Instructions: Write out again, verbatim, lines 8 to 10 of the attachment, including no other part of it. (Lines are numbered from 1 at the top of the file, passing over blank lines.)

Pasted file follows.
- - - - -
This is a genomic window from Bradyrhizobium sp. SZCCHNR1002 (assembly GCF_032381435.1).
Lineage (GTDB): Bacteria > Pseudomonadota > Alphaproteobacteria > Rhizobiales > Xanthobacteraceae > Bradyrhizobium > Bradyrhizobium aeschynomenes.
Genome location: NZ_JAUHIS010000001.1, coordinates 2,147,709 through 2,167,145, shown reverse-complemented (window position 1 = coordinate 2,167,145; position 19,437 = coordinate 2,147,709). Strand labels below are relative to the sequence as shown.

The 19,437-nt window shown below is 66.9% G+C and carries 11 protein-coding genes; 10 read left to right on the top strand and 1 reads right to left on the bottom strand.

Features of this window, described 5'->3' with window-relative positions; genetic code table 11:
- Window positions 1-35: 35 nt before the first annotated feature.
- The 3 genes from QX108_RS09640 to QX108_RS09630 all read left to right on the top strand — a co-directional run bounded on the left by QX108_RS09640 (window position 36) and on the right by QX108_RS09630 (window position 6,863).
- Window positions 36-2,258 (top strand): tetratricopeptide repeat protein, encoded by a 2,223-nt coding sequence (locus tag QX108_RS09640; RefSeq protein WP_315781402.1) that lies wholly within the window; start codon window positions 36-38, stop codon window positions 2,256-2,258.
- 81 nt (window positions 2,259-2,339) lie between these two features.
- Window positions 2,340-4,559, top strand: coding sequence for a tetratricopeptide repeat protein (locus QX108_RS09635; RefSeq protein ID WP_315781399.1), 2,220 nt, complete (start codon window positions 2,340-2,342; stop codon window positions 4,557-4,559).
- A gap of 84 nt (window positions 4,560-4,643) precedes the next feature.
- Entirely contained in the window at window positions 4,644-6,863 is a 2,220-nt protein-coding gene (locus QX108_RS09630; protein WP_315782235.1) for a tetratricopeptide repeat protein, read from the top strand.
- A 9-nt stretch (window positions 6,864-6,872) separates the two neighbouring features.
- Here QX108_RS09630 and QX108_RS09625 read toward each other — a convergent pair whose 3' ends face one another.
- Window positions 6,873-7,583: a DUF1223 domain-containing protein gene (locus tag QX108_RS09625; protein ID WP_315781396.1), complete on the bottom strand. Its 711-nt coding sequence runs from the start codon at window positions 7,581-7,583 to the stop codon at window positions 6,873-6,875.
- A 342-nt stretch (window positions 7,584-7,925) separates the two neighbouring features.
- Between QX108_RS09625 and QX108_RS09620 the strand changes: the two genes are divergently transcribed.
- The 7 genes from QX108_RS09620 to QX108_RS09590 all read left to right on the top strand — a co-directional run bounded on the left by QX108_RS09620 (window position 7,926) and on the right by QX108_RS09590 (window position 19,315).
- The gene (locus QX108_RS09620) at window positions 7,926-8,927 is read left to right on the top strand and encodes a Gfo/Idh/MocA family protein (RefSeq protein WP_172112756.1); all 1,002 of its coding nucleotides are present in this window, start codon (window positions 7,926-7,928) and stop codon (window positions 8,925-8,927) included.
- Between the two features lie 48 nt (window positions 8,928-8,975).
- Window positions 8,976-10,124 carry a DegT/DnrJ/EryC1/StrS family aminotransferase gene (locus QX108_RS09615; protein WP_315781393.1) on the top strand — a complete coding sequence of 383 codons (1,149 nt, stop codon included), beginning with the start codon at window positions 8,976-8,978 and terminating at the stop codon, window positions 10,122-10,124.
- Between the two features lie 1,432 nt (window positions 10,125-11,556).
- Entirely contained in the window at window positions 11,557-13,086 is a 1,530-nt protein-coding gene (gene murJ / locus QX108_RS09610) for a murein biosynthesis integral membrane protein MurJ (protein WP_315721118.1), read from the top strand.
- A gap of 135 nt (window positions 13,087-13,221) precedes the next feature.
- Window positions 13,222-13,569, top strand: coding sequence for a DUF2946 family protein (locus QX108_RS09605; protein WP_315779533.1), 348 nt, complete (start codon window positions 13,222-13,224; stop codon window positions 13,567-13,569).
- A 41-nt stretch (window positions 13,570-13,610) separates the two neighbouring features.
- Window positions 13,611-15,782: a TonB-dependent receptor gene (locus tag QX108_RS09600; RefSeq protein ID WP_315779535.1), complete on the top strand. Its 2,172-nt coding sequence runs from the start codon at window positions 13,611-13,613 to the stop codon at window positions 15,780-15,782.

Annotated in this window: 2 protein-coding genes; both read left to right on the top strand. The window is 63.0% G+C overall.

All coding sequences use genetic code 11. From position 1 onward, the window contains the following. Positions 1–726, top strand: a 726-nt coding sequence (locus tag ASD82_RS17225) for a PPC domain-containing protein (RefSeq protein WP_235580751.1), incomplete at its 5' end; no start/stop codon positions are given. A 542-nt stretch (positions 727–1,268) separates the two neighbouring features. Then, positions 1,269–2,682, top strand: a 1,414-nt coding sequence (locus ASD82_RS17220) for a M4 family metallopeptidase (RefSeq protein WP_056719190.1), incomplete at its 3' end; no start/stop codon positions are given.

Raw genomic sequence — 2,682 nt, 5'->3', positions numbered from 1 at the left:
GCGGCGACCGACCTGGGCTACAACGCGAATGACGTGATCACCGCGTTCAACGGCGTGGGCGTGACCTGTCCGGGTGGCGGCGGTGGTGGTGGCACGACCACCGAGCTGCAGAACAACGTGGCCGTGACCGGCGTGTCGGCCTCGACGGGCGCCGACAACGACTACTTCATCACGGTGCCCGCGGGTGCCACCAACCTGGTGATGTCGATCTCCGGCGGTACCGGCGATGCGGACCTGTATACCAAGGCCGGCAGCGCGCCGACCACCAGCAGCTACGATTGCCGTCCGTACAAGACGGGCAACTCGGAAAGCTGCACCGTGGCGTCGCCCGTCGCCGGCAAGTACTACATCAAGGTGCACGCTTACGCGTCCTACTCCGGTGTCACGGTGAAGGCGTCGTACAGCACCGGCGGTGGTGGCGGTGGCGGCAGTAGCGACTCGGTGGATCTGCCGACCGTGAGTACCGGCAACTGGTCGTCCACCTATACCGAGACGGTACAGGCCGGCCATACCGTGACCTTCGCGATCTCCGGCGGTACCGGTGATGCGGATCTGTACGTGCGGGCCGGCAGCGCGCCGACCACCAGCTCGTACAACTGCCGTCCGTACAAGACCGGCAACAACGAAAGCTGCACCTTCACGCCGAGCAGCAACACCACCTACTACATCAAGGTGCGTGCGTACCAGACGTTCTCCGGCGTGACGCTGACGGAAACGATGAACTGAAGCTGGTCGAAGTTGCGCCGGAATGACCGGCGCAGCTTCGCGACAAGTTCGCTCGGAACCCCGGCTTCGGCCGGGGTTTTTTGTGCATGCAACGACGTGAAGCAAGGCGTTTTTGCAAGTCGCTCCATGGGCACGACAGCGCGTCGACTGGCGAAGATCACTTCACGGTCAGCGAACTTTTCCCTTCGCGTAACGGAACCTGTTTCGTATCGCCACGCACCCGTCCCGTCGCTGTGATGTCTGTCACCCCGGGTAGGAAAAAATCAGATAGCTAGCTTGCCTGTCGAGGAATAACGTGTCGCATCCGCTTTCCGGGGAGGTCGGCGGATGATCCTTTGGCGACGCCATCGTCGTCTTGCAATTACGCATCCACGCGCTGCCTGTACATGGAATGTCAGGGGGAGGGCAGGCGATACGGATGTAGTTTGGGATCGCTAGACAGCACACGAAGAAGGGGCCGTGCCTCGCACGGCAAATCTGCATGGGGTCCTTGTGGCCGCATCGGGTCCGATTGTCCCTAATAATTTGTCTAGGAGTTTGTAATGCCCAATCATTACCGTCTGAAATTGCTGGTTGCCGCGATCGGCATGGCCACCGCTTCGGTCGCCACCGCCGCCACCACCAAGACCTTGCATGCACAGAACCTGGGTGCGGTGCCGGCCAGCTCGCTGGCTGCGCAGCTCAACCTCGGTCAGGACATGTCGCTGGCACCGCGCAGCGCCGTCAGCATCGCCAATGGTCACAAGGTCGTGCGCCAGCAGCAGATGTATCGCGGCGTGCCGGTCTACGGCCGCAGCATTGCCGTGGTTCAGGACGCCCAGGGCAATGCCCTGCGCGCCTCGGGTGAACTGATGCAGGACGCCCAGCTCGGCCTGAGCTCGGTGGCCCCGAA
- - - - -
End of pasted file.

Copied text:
- Window positions 36-2,258 (top strand): tetratricopeptide repeat protein, encoded by a 2,223-nt coding sequence (locus tag QX108_RS09640; RefSeq protein WP_315781402.1) that lies wholly within the window; start codon window positions 36-38, stop codon window positions 2,256-2,258.
- 81 nt (window positions 2,259-2,339) lie between these two features.
- Window positions 2,340-4,559, top strand: coding sequence for a tetratricopeptide repeat protein (locus QX108_RS09635; RefSeq protein ID WP_315781399.1), 2,220 nt, complete (start codon window positions 2,340-2,342; stop codon window positions 4,557-4,559).